[opensource-dev] New HTTP Library & Project Viewer
dahliatrimble at gmail.com
Thu Aug 2 12:47:43 PDT 2012
Don't worry Carlo, I know better than to try to tell an engineer how to do
her/his job ;)
So, if pipelining is implemented and it works, what other bottlenecks are
there that make multiple connections work so well?
On Thu, Aug 2, 2012 at 10:14 AM, Carlo Wood <carlo at alinoe.com> wrote:
> On Thu, 2 Aug 2012 02:01:45 -0700
> Dahlia Trimble <dahliatrimble at gmail.com> wrote:
> > I can't help but think something is wrong here. A single TCP/IP link
> > is more than capable of saturating available network bandwidth with
> > efficient transfers of large volumes of data provided the end-points
> > can produce and consume quickly enough.
> > It seems part of the problem may in the request/response nature of
> > HTTP. The viewer needs to make a request for each asset it needs as
> > it discovers it needs it. It sends a request for each asset, and the
> > provider endpoint then has to do whatever it does to make the asset
> > available before beginning to send it back to the client. This may
> > occur relatively instantly in the case of assets in a server memory
> > cache, or a lot longer depending on where it needs to be pulled from
> > or how it may need to be prepared. Assuming this is the case, having
> > multiple overlapping requests can improve the overall download rate
> > of multiple assets by allowing some downloads to occur while others
> > are prepared, albeit at the expense of additional connections. Having
> > a persistent connection reduces some of the delays introduced by
> > re-establishing a connection for each asset, but it does nothing to
> > reduce the time that the server endpoint needs to acquire and prepare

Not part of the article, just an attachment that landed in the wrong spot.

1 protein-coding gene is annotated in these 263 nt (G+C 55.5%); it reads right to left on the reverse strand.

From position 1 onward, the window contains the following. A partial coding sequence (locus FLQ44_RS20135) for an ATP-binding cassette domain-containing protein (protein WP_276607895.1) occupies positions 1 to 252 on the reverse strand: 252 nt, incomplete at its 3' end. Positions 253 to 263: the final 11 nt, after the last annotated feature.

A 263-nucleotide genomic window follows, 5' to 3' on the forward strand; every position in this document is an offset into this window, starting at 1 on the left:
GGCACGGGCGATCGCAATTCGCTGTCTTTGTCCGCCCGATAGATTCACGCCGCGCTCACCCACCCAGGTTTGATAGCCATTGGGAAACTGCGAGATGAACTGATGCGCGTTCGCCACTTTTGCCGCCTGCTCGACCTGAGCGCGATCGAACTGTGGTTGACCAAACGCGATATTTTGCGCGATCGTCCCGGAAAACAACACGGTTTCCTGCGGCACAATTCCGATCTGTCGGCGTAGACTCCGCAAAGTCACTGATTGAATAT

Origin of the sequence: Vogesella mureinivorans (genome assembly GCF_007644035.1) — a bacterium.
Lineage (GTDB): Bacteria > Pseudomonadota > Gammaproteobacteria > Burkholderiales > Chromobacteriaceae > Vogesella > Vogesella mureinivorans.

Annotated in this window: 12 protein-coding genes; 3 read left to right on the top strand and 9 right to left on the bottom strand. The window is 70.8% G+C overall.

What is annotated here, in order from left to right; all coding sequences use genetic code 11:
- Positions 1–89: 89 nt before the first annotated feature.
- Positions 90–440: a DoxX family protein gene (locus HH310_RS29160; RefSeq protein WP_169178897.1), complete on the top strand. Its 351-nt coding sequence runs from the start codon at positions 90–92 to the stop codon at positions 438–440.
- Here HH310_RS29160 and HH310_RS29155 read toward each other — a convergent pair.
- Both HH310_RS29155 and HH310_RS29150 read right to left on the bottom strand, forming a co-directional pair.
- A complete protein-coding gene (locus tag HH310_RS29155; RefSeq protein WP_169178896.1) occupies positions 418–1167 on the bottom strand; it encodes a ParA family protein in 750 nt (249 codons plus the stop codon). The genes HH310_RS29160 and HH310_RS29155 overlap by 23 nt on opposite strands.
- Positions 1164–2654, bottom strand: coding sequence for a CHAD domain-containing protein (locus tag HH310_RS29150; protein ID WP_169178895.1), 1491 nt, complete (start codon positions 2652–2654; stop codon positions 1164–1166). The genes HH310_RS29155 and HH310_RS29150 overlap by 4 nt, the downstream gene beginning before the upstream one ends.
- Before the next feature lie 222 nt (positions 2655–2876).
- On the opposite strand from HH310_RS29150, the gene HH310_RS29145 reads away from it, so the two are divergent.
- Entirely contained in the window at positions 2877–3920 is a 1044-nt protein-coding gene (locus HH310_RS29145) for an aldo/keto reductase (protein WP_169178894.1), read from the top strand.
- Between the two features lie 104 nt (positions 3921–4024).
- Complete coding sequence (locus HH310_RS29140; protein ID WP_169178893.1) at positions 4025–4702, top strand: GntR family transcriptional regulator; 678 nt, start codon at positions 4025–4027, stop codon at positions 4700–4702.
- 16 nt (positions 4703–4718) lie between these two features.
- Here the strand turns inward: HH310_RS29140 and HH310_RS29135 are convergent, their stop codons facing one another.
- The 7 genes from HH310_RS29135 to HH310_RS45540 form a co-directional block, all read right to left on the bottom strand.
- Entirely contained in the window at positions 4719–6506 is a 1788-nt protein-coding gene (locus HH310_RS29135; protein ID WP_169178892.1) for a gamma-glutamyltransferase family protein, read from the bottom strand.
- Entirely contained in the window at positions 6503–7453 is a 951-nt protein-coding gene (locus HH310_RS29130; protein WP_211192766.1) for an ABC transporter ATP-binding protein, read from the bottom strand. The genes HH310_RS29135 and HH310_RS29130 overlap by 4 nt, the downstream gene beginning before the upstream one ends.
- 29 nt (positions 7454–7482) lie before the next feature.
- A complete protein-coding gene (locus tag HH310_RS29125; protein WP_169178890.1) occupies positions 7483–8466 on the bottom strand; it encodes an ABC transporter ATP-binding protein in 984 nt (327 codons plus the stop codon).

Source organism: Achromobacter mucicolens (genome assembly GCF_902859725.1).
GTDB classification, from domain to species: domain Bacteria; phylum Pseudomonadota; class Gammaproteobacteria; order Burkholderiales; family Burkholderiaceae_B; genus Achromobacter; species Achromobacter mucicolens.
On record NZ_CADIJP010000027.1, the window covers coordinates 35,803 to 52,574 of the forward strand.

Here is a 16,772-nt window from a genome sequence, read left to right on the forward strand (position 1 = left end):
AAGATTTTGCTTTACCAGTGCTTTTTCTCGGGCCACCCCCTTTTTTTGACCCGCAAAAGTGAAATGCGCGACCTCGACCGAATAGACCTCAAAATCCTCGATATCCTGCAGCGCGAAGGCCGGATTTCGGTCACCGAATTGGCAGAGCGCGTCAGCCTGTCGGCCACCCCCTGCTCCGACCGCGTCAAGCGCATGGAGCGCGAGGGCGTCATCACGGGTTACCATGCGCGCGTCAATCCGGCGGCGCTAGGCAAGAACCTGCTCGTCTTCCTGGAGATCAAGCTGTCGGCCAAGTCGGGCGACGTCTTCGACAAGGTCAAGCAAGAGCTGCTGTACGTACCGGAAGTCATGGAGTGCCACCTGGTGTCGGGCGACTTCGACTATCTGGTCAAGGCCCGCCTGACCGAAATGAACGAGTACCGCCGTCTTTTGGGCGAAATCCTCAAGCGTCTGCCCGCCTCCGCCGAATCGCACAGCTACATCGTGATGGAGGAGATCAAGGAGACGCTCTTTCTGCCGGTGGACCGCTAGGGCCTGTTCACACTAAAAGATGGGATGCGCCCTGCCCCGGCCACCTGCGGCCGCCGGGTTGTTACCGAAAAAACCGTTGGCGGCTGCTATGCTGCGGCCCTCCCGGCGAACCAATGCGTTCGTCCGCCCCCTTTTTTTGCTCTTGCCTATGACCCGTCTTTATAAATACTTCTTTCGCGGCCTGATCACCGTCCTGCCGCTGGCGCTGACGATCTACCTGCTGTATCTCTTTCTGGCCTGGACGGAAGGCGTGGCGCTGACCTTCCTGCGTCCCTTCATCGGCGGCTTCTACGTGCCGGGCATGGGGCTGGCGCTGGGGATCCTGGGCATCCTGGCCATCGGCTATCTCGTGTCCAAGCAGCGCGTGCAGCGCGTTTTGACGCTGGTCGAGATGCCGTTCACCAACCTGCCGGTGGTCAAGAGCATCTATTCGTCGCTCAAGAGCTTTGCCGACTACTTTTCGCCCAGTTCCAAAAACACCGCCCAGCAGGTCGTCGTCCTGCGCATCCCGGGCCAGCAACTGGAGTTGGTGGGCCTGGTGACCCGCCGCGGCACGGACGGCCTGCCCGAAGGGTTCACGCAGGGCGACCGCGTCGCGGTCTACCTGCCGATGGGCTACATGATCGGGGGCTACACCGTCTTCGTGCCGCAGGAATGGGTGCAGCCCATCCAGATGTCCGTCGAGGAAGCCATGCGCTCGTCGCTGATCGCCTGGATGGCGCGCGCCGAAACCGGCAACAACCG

> > the asset to send.
> > Now (assuming this isn't the case already) if the producer endpoint
> > could be made aware of future requests, it could fetch and prepare
> > the asset for transfer prior to the actual request being received,
> > thereby reducing or eliminating the time delays inherent in the
> > request-response paradigm. This *may* be as simple as adding
> > additional optional UUIDs and parameters to the asset request for
> > assets that the viewer would likely be requesting next. If this were
> > the case, a single connection could have a higher effective
> > throughput by ensuring minimal delays between request and response,
> > and reduce the need for more simultaneous connections.
> > Such a solution may or may not be practical or easily implemented in
> > existing infrastructure, or may not be as efficient as other designs.
> > My point is more or less meant to bring more perspectives into the
> > discussion by considering other bottlenecks that may exist, which if
> > mitigated, could reduce the need for excessive connections.
> > Thoughts?
> > -dahlia
> Dahlia, an overwhelming amount of past experience has taught us that
> Linden Lab is not interested if you "think along" with them about the
> server, or the viewer-server protocol,either with suggestions, designs
> or anything. This list is set up to get feedback about viewer bugs, and
> to announce things they came up with (in most cases someone else came up
> with than the ones that we're allowed to talk with). So, it's a complete
> waste of your time to do anything else than to just sit back and read
> what Linden Lab is going to push through (no matter what arguments you
> come with, or what flaws you point out).
> [ That being said, they came up with "pipelining" as the solution for
> the problem you mention. That allows a viewer to send new requests over
> the same connection, without having to wait for a reply for former
> requests. This isn't the most efficient solution, but a lot better
> (still depending on the closed source server implementation though)
> than how it works so far. ]
> Carlo Wood <carlo at alinoe.com>
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